What do you really need if a storm hits (besides bread and milk)?
It's looking more and more likely that a major winter storm will blanket the Garden State starting later in the day on Friday, with significant snow and wind.
The New Jersey Office of Emergency Management is recommending that for this type of scenario, everyone should put together an Emergency Kit that would include:
- A three-day supply of canned, non-perishable, ready-to-eat food,
- A three-day supply of water,
- A battery-operated radio and extra batteries,
- A flashlight and extra batteries.
In addition, you should also have on hand prescription medications, a first-aid kit, personal toiletries, and a non-electric can opener and utensils.
As the storm gets closer, many New Jersey shoppers are scrambling to pick up several other provisions as well.
"I'm getting bird feed and tea," said one shopper. "The birds gotta eat too."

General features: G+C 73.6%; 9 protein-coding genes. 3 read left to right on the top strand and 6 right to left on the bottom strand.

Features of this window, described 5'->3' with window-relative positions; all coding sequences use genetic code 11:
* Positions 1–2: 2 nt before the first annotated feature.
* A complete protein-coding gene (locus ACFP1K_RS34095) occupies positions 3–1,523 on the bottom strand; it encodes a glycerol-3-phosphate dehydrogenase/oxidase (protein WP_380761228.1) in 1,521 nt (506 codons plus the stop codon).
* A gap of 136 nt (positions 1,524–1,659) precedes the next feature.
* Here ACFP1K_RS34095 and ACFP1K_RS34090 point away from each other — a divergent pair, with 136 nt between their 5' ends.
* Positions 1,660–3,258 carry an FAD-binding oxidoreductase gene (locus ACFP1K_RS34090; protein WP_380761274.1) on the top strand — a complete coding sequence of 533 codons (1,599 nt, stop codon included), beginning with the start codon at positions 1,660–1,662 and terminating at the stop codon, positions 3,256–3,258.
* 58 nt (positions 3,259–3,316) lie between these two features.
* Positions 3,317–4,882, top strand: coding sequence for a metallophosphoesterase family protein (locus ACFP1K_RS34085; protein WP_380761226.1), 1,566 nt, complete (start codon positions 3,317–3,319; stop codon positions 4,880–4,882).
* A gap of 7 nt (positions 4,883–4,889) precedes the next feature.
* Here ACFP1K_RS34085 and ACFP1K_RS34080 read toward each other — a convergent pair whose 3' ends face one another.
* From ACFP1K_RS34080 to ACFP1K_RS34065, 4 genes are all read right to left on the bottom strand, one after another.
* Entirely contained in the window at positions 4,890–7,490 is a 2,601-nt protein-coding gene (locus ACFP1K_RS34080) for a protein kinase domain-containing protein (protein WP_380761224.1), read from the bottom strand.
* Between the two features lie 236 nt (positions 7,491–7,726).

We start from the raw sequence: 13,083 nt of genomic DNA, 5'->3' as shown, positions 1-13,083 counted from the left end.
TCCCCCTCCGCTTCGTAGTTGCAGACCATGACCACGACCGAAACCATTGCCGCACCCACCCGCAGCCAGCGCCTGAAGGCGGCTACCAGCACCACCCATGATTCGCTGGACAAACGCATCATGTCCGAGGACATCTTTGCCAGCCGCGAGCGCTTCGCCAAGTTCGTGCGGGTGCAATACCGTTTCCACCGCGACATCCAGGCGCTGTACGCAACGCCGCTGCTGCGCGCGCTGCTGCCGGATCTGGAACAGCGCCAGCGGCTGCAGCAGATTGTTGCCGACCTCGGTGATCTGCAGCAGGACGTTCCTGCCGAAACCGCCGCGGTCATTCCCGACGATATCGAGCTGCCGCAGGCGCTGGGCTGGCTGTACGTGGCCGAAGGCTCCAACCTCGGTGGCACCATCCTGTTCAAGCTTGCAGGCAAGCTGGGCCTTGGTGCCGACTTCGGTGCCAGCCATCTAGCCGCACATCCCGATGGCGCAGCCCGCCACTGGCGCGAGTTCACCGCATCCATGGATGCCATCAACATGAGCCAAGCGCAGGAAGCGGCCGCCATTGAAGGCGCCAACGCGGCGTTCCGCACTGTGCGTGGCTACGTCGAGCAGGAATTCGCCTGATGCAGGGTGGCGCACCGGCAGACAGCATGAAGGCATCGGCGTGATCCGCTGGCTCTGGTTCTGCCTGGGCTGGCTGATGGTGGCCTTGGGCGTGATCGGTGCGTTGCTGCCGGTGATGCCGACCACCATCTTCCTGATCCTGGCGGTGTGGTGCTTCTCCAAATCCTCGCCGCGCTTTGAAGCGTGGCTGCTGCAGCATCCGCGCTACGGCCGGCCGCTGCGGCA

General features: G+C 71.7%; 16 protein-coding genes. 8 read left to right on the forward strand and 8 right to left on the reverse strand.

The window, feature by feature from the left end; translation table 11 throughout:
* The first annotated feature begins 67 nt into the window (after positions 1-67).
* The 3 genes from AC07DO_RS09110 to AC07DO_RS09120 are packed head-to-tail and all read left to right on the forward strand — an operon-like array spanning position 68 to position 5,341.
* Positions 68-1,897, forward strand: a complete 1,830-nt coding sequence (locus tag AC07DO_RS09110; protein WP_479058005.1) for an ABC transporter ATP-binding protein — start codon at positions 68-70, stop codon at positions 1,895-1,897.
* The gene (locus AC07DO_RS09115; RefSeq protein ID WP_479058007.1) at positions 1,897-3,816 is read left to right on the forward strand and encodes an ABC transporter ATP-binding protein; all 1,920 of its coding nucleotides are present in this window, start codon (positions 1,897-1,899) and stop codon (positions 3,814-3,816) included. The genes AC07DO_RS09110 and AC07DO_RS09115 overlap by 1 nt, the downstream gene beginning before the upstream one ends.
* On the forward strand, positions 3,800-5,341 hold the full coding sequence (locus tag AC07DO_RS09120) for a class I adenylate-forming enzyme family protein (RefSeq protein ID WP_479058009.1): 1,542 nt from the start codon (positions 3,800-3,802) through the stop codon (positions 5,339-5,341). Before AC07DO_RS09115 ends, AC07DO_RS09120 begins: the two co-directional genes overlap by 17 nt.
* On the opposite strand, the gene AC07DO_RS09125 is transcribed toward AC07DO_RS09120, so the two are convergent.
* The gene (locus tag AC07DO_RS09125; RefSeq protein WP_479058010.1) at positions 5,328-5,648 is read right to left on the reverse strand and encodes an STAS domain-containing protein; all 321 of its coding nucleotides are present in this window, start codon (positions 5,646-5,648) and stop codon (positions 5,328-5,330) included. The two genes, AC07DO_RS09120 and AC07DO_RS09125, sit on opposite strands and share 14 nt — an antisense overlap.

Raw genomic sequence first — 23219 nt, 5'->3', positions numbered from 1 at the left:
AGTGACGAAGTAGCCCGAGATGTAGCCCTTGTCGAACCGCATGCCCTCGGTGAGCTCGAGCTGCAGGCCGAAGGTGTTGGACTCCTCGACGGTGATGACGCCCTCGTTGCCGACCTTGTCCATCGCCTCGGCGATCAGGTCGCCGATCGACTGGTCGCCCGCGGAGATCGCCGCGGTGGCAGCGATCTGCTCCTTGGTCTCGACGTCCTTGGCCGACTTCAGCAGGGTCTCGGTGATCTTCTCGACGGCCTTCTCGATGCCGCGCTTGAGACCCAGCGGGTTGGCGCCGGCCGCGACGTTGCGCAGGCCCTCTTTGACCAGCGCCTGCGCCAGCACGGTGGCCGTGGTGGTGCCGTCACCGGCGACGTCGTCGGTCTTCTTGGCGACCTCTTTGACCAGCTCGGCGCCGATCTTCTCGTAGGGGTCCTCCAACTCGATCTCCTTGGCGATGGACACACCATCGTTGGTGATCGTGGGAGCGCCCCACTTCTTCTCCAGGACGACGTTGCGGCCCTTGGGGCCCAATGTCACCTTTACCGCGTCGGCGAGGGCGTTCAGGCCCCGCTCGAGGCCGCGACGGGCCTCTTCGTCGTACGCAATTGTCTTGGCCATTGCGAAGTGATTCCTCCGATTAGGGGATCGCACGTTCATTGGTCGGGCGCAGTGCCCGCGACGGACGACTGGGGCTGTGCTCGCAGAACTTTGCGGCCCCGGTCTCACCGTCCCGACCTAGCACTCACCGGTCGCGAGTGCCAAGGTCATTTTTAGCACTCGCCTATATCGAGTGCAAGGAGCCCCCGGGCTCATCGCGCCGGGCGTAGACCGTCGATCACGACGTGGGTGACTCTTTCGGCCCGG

A woman standing nearby suggested "a little whiskey to keep warm, a little wine, and like, just the basics -- eggs, milk, so you can make anything. And toilet paper, if you're low."
Harry from Trenton also mentioned alcohol.
"Liquor," he said. "I'll probably get a nice bottle of scotch." A nearby friend of his added popcorn and vanilla ice cream to the list.
Muriel from Ewing said she was getting cat food for her pets, plus some snacks: potato chips, pretzels, popcorn.
"I have everything at home," said yet another shopper. "I don't really need to stock up on anything. Maybe a nice apple pie or something, a bottle of wine, maybe. That would be about it."
Other shoppers said they were going to make sure they had the basics to survive.
"The usual staples, the bread and milk, maybe get some lunch meat, things like that," said one man, laughing. "I'm not a beer, wine, whiskey person."
Another shopper took offense to that suggestion, saying the man just needed to buy the booze and he would be all set.
"I'm not really stocking up on anything," said Mary from Ewing. "How many days are you going to be in the house? And I live right down the street, so I'm not really worried."